Question put, and agreed to.

Bill read a second time, and committed

Motion made, and Question proposed, "That the Bill be committed to a Committee of the Whole House for Monday next."


, who had given Notice of a Motion, That the Bill be referred to a Select Committee, so far as regards Part 2, relating to Masters and Seamen, said, he did not think he had taken too gloomy a view of the condition of our seamen. Some months ago a representative Committee was formed in Liverpool, which sent out queries on this subject; and 89 per cent of the answers stated that the seamen had deteriorated as seamen, 65 per cent stated that they had deteriorated in physical condition, and 71 per cent that they had deteriorated in respect of subordination. This Committee recommended that, before being rated as A.B.'s, seamen should obtain a certificate of competency; and the seamen themselves desired this, with a view to their protection from men who did: not know their duty. They also recommended that advance notes should be rendered illegal; that sailors' lodging-houses should be licensed; that communications should be opened with foreign Governments with a view to put down the crimping system; that the Government should provide training ships at all our large seaports, encourage as much as possible the apprentice system, and establish a compulsory benefit fund for seamen. These questions not only affected the welfare of our seamen, but the national prestige, and ought to command attention in legislating upon this subject. Seeing, however, the desire of the Government and of the House that no impediment should be thrown in the way of the present Bill, he should withdraw his Amendment, strongly convinced though he was that a preliminary inquiry ought to be made.


said, he was somewhat surprised at this withdrawal. His own proposal would be to refer Parts 3 and 6 to a Select Committee; Part 3 having reference to overloading, and Part 6 to collisions. It was impossible to pass a Bill of 700 clauses this year without a precipitancy which the Government would regret unless they referred these parts of the measure to a Select Committee. He was not a shipowner; he did not represent a seaport; but he was anxious to save the lives of his fellow-countrymen, which were now destroyed at the rate of hundreds every year. This was no light matter, to be disposed of out of courtesy to a Government or to anybody. Although he did not profess to have any practical knowledge of the subject, letters had poured in upon him from all parts of the kingdom, and it was clear that the overloading of vessels and collisions were fertile sources of danger. Moreover, both were subjects of great practical difficulty, which could only be satisfactorily settled by bringing together competent authorities before a Commission or a Committee appointed to carry on an impartial inquiry. He believed a Royal Commission would really be the most effectual mode of conducting the inquiry; but he was quite prepared to intrust it to a Committee upstairs. The matter, however, was a grave one. The important facts which he had detailed the other day had none of them been gainsaid; and he would, therefore, urge the Government to consent to his Motion that the Bill be referred to a Select Committee so far as regards Parts 3 and 6 of the Bill, with power to take evidence with respect to the best mode of preventing overlading of ships and collisions at sea.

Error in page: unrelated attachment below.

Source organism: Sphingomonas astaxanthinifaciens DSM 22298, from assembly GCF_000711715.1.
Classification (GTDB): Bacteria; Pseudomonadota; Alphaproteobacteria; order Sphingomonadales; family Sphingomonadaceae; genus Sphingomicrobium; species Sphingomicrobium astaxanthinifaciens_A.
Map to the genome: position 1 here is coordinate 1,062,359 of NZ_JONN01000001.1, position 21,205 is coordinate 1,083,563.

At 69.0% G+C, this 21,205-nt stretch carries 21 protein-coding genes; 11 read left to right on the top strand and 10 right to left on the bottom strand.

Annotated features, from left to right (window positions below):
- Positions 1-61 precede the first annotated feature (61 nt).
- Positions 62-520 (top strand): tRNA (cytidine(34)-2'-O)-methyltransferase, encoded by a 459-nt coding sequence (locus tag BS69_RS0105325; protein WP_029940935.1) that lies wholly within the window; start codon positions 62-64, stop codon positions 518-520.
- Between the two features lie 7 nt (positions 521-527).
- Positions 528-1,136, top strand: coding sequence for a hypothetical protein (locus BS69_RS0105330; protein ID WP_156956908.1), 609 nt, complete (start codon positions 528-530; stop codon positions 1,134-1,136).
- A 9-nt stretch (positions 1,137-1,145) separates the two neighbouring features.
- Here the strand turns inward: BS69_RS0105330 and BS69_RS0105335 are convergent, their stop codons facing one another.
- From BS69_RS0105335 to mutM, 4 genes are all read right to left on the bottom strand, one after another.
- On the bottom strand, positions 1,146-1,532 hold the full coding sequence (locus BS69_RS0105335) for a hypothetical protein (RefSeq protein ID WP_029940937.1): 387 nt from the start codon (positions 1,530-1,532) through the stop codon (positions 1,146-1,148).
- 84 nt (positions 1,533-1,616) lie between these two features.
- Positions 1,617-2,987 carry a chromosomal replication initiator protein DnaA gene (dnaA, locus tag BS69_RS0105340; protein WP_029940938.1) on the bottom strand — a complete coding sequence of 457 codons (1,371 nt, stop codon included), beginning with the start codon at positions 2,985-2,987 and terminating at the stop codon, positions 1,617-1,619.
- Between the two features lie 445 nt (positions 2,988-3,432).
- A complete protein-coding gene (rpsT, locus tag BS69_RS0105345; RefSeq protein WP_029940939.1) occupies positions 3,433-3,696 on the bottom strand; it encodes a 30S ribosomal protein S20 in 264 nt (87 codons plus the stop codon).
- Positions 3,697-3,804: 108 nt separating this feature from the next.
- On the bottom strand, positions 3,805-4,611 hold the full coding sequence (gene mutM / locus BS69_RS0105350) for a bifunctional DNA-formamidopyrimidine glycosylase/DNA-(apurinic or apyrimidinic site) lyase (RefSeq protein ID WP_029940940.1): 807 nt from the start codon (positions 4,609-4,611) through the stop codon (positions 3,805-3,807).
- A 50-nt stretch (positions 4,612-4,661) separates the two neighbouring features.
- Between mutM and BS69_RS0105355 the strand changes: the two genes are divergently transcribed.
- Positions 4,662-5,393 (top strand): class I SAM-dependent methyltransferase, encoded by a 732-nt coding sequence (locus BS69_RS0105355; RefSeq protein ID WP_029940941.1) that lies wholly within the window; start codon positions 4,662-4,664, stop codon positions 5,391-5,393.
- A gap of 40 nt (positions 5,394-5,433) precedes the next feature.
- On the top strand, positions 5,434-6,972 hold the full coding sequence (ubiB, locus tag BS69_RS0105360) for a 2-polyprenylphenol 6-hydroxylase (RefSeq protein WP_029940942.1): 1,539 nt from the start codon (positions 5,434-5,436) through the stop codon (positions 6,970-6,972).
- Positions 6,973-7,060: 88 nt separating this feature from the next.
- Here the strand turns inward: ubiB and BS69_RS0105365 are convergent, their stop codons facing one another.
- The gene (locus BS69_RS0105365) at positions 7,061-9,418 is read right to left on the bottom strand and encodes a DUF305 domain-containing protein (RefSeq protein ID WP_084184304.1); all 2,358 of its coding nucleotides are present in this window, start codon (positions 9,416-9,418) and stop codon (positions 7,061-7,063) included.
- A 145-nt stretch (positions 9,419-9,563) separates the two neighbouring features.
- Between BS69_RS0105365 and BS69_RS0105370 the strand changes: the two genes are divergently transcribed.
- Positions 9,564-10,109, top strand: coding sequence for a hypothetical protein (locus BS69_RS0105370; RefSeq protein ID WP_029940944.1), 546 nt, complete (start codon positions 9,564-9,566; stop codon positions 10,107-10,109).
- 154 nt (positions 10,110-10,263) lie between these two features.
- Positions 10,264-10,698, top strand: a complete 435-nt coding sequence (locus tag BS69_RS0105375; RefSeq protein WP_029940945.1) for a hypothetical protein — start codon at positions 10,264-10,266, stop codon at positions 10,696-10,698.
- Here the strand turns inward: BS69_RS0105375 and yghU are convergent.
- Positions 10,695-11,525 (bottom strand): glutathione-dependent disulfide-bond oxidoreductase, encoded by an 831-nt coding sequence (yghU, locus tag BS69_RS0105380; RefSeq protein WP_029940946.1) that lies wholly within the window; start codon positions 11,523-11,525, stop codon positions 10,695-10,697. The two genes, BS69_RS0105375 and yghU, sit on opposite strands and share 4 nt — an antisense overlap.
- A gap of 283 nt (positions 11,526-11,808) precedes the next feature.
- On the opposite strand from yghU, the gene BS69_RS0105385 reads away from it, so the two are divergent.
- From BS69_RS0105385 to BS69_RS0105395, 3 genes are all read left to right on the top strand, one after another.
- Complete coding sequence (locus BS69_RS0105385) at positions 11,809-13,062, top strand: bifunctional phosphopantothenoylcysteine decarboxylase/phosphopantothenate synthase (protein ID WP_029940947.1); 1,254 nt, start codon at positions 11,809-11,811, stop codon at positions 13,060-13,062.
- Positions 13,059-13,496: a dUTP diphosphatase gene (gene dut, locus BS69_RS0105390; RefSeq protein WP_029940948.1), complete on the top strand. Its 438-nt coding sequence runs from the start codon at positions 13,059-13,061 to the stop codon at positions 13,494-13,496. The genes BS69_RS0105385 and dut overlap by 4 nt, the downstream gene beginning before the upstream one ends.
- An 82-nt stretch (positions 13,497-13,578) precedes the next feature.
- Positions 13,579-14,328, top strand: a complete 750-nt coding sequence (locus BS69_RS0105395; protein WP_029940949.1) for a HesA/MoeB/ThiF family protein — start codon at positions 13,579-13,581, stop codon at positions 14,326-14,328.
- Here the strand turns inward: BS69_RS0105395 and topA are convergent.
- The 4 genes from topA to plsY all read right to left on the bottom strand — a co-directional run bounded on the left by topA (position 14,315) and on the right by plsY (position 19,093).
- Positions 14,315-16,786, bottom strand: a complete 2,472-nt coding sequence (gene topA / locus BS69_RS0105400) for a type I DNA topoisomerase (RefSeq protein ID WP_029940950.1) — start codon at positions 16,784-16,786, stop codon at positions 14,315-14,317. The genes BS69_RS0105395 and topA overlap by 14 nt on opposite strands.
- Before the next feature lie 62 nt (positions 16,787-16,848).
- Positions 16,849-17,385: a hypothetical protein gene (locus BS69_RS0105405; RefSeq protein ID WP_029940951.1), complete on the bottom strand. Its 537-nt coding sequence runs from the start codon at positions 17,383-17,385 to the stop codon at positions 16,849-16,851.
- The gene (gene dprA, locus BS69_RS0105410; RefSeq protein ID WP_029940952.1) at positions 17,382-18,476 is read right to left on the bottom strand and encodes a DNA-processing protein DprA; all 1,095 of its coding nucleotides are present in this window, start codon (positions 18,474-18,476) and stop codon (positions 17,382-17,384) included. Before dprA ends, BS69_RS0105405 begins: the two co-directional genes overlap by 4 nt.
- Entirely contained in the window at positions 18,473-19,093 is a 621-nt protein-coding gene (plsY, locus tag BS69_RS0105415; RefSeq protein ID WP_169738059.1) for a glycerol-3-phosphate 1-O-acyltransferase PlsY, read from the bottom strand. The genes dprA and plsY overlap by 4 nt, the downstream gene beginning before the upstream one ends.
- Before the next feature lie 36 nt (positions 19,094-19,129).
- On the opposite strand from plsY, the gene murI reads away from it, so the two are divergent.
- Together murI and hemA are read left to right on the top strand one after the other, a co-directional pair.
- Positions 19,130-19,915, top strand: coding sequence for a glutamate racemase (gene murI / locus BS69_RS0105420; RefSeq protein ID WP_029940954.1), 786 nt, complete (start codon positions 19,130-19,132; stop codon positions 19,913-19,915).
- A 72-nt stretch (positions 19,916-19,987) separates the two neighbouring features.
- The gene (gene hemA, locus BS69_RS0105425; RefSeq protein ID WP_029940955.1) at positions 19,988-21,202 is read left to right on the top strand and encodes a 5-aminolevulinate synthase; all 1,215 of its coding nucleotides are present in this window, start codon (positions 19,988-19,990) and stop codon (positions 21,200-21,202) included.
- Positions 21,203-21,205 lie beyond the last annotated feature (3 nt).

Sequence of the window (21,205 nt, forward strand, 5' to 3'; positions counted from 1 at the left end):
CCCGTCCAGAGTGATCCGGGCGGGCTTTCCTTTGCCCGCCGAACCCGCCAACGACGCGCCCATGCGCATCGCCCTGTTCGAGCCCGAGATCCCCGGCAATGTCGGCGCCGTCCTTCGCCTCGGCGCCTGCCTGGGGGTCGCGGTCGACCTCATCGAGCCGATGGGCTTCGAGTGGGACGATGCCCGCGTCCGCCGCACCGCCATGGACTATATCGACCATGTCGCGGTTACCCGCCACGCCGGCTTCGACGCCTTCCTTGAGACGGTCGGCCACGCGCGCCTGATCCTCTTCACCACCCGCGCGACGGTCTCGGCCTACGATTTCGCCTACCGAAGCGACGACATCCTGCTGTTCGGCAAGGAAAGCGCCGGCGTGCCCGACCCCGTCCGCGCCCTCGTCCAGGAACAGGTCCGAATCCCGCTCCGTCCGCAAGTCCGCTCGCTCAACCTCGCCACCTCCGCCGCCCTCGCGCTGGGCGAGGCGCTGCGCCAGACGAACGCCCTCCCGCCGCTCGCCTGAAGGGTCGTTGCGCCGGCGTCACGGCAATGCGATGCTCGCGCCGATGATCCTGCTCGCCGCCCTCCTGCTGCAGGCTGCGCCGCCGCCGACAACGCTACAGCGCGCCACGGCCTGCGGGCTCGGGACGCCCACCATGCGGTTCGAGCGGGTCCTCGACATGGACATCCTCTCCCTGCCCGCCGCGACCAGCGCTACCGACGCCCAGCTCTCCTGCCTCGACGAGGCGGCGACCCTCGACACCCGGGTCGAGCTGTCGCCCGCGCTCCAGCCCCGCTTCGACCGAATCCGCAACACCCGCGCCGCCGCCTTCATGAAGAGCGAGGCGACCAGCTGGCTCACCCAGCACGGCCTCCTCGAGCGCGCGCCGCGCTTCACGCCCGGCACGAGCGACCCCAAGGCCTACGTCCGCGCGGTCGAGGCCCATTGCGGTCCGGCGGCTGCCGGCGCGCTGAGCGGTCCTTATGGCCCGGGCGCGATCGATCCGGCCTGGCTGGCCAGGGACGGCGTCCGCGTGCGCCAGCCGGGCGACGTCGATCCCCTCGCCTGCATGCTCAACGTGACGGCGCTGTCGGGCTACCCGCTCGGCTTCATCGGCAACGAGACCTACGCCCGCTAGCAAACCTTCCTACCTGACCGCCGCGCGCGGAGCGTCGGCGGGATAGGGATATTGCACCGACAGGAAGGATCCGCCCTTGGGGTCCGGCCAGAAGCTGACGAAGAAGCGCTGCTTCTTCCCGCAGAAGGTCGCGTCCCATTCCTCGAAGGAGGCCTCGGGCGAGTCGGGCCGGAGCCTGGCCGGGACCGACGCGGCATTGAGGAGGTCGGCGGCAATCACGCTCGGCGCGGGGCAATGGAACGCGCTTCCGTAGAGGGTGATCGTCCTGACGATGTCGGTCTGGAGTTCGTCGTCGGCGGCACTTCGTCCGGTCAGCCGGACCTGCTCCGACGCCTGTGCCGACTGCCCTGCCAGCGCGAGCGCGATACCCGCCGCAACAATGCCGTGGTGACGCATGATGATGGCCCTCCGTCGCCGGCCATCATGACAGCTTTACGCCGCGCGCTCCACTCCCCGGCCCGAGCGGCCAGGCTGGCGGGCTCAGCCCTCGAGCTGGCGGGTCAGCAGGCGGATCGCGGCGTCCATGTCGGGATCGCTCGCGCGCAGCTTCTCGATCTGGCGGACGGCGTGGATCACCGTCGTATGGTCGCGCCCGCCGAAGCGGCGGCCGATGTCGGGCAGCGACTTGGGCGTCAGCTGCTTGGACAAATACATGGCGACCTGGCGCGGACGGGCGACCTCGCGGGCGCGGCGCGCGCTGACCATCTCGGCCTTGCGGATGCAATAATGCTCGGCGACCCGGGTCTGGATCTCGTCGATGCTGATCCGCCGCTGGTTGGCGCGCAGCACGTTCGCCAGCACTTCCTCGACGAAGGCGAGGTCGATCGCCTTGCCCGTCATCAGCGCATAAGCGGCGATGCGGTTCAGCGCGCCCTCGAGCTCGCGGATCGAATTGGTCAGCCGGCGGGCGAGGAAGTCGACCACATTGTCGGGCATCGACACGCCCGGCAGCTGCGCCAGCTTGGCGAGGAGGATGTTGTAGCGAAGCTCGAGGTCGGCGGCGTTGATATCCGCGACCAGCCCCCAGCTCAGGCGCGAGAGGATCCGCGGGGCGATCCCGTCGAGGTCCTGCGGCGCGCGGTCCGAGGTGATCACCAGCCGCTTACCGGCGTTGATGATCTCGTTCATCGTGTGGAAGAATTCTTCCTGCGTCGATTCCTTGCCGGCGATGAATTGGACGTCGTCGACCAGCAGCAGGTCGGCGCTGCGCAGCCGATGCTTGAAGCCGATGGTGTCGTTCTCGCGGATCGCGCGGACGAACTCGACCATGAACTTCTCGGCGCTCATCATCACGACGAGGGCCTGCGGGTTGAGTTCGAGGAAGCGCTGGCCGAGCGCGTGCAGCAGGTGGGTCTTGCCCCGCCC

Amendment proposed, To leave out from the words "be committed" to the end of the Question, in order to add the words "to a Select Committee, so far as regards Parts 3 and 6, with power to take evidence with respect to the best mode of preventing overlading of ships and collisions at sea,"—(Sir John Pakington,) —instead thereof.

Question proposed, "That the words proposed to be left out stand part of the Question."


said, that after the debate that had been held upon the second reading it would be very desirable to allow the Government a short time to consider what was the best course to pursue. At the present moment, certainly, the Government were not prepared to consent to a reference of the Bill to a Select Committee, if to that reference the condition were attached that the Committee should take evidence. At the same time, it would be advantageous that a little time should be allowed for considering the matter, and his hon. Friend and the right hon. Baronet opposite would not be prejudiced if it were now agreed to adjourn the debate.


said, he was ready to accede to the suggestion of the right hon. Gentleman.


said, he hoped that if the Government took any other course that that of merely allowing the Bill to be committed in the ordinary way, the fact that he had expressed a willingness to yield to their appeal would not prejudice him in raising the question as to Part 2.

Amendment, by leave, withdrawn.

Main Question put, and agreed to.

Bill committed for Monday next.